Treading lightly the path to enlightenment.

Posts tagged ‘inner searching’

As Bob Lies Dying

My brother-in-law, my sister’s husband, is dying from cancer.


My Sisters, circa 1970

My Sisters, circa 1970

There are lots of details of how it started five years ago with a simple skin cancer. Treatments. Recurrence. Spreading. Treatments.

Now he is leaving the hospital after his kidneys began to fail. He’s going home, to finish his journey “on his own terms”, as my nephew, his son, states.

Not only a beloved family member, but a contemporary. Just a few years older than my wife and I. Stuck in denial? It’s unreal. It’s unfathomable.

I’ve always looked up to and admired Bob, since I met him when I was about 16. I remember the first time I saw him. My sister Bonnie and I were driving through Johnstown and there he was, playing basketball on an outdoor court.

“There’s Bob!” Bonnie screamed as she saw him, turning down the volume on the rendition of “Bobby’s Girl” she played repeatedly.

We couldn’t stop right away because she’d just finished a cigarette, and Bob hated cigarettes. We hit the drug store for soap and breath mints.

Thirty-plus years later, Bob lies dying.

Bob is a third-generation farmer, but a college-educated one. A degree from Cobleskill Ag & Tech. When his father got out of the dairy business, Bob went to work for the town and stayed there until retirement.

He was cantankerous, sarcastic and flawless. He never smoked, and drank little.

When they were married, Bob, along with help from friends of all kinds, built the house he and Bonnie would call home, (I mean he built it, he didn’t have it built for him) eventually filling it with a girl and a boy and dogs and cats over the years.

Bob went down to the creek and hand-picked the stones to build the double-faced fireplace, the centerpiece of the living room and kitchen.

I guess I really don’t simply look up to and admire Bob, but am in awe.

As I grew into a young man, Bob’s example was quite a high bar to reach for. Like great people from history, Lincoln, King, Kennedy, Salk, I always felt that Bob was one of those people whom I could never equal. I could never be all the things Bob was, but I could try to emulate as best as I could.

Now, Bob lies dying.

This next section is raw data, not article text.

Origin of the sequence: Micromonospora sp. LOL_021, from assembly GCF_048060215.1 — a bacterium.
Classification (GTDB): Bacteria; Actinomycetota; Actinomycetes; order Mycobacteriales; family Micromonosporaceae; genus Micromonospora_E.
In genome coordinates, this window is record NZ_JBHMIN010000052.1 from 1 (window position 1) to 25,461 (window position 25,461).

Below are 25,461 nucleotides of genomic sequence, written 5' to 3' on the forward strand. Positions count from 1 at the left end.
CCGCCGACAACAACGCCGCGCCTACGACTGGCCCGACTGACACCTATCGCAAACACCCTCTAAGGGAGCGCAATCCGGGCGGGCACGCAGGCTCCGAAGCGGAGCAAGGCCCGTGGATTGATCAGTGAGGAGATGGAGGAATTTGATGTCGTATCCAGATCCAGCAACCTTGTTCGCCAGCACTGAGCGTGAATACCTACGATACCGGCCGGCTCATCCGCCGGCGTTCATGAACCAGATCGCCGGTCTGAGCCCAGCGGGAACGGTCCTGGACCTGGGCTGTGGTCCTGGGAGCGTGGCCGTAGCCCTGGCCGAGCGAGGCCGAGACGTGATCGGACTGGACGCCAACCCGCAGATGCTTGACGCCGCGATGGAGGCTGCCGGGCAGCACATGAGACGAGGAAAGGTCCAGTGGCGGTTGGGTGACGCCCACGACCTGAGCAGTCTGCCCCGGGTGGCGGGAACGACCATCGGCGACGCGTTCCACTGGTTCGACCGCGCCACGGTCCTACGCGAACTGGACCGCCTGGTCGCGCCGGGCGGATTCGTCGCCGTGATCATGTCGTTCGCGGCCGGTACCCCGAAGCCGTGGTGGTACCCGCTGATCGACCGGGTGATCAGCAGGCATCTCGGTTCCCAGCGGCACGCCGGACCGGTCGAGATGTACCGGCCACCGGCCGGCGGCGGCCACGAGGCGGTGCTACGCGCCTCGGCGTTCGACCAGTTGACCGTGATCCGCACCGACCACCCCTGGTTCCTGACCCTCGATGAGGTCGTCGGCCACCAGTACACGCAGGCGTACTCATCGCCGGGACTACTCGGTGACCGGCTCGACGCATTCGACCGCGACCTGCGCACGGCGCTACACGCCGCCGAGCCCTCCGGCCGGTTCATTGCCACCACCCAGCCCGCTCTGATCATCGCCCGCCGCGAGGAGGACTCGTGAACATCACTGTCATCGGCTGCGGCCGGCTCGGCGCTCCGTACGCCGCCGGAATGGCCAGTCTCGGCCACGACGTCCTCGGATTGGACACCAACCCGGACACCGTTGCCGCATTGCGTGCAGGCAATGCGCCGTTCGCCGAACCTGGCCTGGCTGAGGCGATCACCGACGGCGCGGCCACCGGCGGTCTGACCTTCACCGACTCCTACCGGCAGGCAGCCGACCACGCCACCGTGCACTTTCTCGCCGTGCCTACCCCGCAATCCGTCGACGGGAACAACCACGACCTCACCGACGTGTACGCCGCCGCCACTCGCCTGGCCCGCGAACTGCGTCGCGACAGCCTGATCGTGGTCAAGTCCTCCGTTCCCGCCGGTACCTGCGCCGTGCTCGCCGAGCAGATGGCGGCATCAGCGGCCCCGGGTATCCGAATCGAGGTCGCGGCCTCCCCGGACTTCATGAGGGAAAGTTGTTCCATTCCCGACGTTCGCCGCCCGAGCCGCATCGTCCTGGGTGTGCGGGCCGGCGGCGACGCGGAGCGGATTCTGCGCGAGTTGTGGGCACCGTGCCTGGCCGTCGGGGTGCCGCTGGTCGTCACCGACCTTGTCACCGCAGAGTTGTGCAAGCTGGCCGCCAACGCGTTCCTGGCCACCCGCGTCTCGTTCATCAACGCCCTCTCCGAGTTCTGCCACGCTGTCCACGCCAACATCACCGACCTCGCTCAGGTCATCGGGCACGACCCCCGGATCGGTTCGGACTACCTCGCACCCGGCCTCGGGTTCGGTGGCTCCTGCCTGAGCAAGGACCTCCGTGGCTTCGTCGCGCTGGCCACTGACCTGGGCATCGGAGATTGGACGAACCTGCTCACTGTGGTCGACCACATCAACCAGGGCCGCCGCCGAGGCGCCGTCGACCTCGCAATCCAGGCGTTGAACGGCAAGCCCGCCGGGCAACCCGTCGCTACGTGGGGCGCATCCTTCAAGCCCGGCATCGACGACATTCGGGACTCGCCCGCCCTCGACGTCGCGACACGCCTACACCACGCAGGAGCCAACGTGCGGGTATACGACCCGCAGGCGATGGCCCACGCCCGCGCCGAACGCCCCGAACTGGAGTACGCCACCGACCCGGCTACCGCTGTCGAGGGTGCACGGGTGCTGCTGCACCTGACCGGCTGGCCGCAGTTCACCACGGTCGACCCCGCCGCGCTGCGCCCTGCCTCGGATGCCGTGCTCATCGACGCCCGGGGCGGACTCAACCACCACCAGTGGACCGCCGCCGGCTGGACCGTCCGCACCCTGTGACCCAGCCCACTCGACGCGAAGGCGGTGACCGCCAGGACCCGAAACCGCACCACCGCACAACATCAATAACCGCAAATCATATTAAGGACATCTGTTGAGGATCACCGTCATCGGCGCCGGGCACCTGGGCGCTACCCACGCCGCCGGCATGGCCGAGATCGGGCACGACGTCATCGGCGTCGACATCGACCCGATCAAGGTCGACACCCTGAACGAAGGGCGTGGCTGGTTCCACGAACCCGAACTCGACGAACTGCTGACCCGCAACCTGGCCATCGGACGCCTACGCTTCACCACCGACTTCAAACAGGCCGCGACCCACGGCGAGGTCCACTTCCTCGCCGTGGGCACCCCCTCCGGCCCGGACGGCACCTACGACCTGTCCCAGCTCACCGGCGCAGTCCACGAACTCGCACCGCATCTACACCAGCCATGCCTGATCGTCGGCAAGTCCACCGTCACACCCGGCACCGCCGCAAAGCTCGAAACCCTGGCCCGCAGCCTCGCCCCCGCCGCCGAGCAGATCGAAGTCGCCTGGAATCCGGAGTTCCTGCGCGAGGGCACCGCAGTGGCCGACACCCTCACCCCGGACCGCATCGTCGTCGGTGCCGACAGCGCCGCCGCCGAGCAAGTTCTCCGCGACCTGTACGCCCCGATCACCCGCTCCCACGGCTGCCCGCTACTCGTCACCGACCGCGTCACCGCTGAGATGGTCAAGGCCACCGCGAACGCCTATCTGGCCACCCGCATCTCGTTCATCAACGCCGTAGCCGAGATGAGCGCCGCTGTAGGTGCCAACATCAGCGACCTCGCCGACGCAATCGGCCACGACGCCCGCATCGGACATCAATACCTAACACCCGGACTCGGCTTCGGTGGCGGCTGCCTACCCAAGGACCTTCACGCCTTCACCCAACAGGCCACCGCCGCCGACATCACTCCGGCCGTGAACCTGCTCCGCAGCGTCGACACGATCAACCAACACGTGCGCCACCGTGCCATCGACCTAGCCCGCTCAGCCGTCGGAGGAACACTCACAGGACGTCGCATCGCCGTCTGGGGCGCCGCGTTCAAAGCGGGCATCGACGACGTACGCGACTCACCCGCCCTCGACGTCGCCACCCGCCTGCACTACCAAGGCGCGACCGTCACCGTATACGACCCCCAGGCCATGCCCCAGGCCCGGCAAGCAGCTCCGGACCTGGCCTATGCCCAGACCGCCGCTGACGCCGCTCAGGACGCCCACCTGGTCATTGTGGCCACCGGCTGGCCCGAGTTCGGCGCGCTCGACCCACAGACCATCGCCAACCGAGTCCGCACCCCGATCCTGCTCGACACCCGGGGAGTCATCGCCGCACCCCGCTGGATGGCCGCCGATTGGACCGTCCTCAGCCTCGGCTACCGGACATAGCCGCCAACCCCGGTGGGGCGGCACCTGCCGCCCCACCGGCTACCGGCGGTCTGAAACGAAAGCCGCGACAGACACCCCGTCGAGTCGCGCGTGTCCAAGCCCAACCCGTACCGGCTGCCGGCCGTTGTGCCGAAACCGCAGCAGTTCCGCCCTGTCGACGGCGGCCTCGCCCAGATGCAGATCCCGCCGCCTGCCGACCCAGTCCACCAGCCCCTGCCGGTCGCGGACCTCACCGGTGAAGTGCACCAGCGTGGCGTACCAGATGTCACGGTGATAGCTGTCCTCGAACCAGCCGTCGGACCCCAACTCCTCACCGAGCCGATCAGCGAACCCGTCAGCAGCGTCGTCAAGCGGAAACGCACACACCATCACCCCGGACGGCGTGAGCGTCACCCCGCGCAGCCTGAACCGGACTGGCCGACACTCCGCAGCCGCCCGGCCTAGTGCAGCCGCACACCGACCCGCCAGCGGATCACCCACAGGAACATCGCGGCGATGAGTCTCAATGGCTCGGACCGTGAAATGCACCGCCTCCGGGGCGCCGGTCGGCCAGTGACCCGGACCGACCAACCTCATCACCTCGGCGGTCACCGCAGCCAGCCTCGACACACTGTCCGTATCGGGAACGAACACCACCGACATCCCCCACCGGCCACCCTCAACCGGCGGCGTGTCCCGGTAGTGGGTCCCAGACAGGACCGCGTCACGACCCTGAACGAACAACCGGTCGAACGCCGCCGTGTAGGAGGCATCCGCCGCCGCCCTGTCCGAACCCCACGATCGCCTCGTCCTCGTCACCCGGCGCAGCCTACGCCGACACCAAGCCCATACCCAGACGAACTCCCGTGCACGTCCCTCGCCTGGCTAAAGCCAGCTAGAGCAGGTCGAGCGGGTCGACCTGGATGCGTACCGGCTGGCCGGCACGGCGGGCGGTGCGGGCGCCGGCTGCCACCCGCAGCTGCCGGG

These days are fractured. At work I am distracted by demands, and the pace of the day engulfs me. A tech calls for support and I run to the parts room. FedEx Freight is on the line about shipping from Houston. Someone relates an anecdote and I laugh. Then I remember. How can we be laughing? Bob lies dying.

At home I fall into the routines of daily life. Filling the pellet stove. Letting the dog out. Letting the dog in. Then I remember. How can these things fill my mind while Bob lies dying?

I drive to work. I drive home. I think of Bob as he lies dying. I think of my sainted mother, our dear late friend Mary Mone, her husband Frank. How life and work and laughter and driving and letting dogs in and out just continues as we lay dying, as we entomb our loved ones and friends, as the flowers on the graves fade and wither and are removed by cemetery caretakers.

I think of my own death, my own funeral. How strange it is to think that family and friends will be mourning my passing (perhaps), while all around them and dead me the world will keep going. It won’t hesitate for a moment. It will make little difference to anyone other than the undertaker.

With this thought I am kindred with Bob. And all the Bobs and dead me’s that have come before us. We are never ready to say goodbye.

And the world and the pellet stoves and the dogs and FedEx carry on. It’s a strangely warm sensation that they will continue with nary a skipped heartbeat for those that still have them. The world will keep spinning, and the universe expanding. Babies will be born, Bonnies will be married. Bobs will build homes.

Many years ago, behind the hearse in a procession of cars a mile long, we wound our way to the cemetery. The procession moves slowly, as if it helps to slow down the parting, spread out the pain and loss. Someone at the back of the line was not in the procession. They peeled out and raced past the cars and the hearse, on their way to work or responding to an ambulance call or going to see their sister’s new-born baby. Even in that moment was an understanding that we can’t all join in the procession. The world can not slow down because you died.

And I am writing blog posts and approving overtime and buying Gravy Bones for the dog and I remember.

How can we write and approve and shop as Bob lies dying?

In New Orleans, the band plays jazz ahead of your casket as it wends its way to the cemetery. I don’t know much else about a creole funeral, but I know it embraces the concept of celebrating a life as we move the decedent to their final rest.

My mind is fogged with all of these thoughts. In little glimpses, my armchair zen reveals lessons learned. The sense of the constant and timeless universe. The sense that we are all but specks on a speck of a rock in a far-flung galaxy arm. We come and go as through a revolving door and the universe is unaffected.

Still, something in my upbringing, my life, my past, my desire and attachment, feels impending loss despite conscious efforts to navigate this in a learned and wise fashion. Now is the time to bring all my living and zenning and caring to my sister and Bob. Their kids. Their grandkids. There is work to be done. I must go now.